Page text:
SITUATION: Japan is advancing with plans to reprocess spent nuclear fuel and boost its external nuclear exports. These decisions will impact the conduct of Japanís global non-proliferation diplomacy.
ANALYSIS: Assessing the degree of salience to Tokyo of non-proliferation goals will be aided by monitoring its policy in two areas: its negotiating strategy in nuclear technology supply talks with other states, and especially India, and its management of its internal nuclear power program. Other aspects of its nuclear diplomacy, including pressure for North Korean disarmament and support for enhanced global nuclear security, are likely to remain robust.
External Trade Ambitions: Tokyo signalled its dedication to capturing a larger share of the international nuclear energy market by establishing a new export company, International Nuclear Energy Development of Japan Ltd (JINED), in October 2010. JINED is owned by the Japanese Ministry of Economy, Trade and Industry (METI). Several Japanese nuclear technology manufacturers (including Hitachi, Mitsubishi Heavy Industries, and Toshiba) and electricity providers (including Chubu, Kansai and Tepco) are affiliates. This company will coordinate Japanese nuclear negotiations and exports, illuminating government intentions to integrate nuclear supply and service packages for the international market.
Japan is presently engaged in nuclear cooperation negotiations with Turkey, Vietnam, and India. Japanese diplomats are scheduled to meet with officials from the Turkish Ministry of Energy and Natural Resources in early December. Ankara is seeking an international partner to assist in construction of a nuclear power plant at its planned Sinop site on the Black Sea coast.
Having been unsuccessful in pressuring South Korea to lower its proposed price for electricity provided from the reactors, Turkey has invited Japan to offer better conditions. The outcome of its negotiations with Japan will highlight the assessment of both Tokyo and Seoul of the importance of Turkeyís emerging nuclear energy market, in clarifying their willingness to offer a lower electricity price and reduced profits in order to obtain a foothold in Ankaraís nuclear program.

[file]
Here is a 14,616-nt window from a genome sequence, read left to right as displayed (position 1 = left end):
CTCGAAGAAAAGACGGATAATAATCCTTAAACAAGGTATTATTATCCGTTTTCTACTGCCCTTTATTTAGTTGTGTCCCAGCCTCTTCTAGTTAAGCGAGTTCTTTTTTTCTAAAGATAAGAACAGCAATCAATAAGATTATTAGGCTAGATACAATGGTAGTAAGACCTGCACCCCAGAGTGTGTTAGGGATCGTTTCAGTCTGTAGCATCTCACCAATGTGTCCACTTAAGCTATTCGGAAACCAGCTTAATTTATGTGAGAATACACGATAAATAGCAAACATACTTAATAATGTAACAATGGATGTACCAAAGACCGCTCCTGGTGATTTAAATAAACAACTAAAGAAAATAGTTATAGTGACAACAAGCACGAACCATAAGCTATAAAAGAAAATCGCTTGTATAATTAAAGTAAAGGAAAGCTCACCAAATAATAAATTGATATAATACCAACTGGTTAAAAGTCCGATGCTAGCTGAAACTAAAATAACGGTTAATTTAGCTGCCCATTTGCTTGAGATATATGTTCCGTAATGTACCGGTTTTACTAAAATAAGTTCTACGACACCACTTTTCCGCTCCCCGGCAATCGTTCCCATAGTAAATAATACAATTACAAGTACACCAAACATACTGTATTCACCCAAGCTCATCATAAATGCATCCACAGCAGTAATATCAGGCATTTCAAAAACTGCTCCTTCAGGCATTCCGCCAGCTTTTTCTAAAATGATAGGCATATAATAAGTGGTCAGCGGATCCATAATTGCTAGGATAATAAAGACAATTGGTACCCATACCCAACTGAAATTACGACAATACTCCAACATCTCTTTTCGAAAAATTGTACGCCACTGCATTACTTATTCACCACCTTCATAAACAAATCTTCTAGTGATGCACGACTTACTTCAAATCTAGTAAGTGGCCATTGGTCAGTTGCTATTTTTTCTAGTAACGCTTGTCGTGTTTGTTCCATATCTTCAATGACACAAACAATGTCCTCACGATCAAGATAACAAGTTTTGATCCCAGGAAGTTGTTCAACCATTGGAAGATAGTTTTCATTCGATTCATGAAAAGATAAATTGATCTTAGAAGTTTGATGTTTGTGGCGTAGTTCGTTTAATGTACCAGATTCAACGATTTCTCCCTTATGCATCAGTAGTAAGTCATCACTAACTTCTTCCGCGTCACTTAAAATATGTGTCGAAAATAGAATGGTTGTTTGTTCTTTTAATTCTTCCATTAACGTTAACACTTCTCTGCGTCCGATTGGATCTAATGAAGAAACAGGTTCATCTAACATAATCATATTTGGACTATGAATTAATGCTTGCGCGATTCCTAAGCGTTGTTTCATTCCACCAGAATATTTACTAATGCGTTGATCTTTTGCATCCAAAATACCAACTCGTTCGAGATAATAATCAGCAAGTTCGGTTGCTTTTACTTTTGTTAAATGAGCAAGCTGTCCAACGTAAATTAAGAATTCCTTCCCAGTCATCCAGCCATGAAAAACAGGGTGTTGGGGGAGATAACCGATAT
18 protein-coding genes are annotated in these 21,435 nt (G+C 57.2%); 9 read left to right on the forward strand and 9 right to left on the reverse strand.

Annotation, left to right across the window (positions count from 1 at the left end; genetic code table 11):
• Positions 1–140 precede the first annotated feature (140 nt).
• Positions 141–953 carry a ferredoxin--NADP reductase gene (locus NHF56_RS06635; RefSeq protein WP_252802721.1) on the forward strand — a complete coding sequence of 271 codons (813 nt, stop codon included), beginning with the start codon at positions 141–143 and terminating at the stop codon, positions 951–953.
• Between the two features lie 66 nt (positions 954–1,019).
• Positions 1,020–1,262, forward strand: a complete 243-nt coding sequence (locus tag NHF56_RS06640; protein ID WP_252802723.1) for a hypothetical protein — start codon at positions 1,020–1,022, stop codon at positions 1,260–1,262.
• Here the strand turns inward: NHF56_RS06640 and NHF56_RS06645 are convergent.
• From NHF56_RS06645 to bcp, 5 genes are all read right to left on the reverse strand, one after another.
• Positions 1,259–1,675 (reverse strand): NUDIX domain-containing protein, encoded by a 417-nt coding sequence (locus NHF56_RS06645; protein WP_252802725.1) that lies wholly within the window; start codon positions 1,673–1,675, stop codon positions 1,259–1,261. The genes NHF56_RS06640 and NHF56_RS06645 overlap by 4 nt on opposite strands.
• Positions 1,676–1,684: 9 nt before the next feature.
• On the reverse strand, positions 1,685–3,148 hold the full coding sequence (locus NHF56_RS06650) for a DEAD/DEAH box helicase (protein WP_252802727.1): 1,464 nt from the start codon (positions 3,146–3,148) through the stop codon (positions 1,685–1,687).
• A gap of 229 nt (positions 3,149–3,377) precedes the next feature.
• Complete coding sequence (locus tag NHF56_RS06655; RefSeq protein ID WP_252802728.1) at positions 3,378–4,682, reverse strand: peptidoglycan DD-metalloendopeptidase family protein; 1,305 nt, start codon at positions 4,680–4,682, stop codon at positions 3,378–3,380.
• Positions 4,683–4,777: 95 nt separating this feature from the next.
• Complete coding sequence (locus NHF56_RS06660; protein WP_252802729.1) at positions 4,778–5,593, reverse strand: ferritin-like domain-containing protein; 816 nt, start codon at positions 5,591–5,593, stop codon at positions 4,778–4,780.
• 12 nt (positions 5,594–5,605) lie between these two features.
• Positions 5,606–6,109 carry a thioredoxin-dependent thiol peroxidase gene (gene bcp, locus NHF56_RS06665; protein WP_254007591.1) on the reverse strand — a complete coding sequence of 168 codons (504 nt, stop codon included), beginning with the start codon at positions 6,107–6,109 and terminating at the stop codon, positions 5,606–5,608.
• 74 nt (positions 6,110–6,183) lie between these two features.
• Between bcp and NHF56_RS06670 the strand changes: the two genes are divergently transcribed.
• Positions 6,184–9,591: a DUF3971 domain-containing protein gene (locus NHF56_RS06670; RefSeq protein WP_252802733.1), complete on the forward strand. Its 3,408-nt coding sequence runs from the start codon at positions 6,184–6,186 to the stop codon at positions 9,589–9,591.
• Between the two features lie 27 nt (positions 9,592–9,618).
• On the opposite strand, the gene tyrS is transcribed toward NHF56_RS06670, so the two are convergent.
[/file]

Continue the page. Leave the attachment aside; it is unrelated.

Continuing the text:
Japanese Prime Minister Naoto Kan and Vietnamese Prime Minister Nguyen Tan Dung agreed on 31 October that Tokyo would assist Hanoi in building a second nuclear reactor in the Ninh Thuan region.
Indian Nuclear Negotiations: Although it agreed as a Nuclear Suppliers Group (NSG) member to exempt India from multilateral nuclear trade restrictions in 2008, Japan is yet to conclude a bilateral civil nuclear cooperation agreement with India.
In previous rounds of negotiations, Japanese diplomats have sought to obtain a clear signal of movements toward a permanent ban on Indian nuclear testing. The adherence of New Delhi to this condition would significantly go beyond previous assurances in this area. In its diplomacy to secure the 2005 US-India agreement and Nuclear Suppliers Group exemption, New Delhi refused any linkage of civil nuclear cooperation terms to its military behavior in the agreement text. Instead, India offered a separate statement of vague support for global efforts to ban nuclear testing and end military fissile material production without firmly committing itself to these goals.
Access to Tokyoís nuclear expertise represents a valuable goal for New Delhi. In addition, major American nuclear firms - prominently, General Electric and Westinghouse - are owned or part-owned by Japanese companies. Further delays in agreeing terms for Japan-India civil nuclear cooperation could therefore also affect American entry into the Indian nuclear market. It remains to be seen if Japanese commitment to global nuclear risk reduction goals outweighs its commercial interests in participating in the lucrative Indian nuclear energy market.
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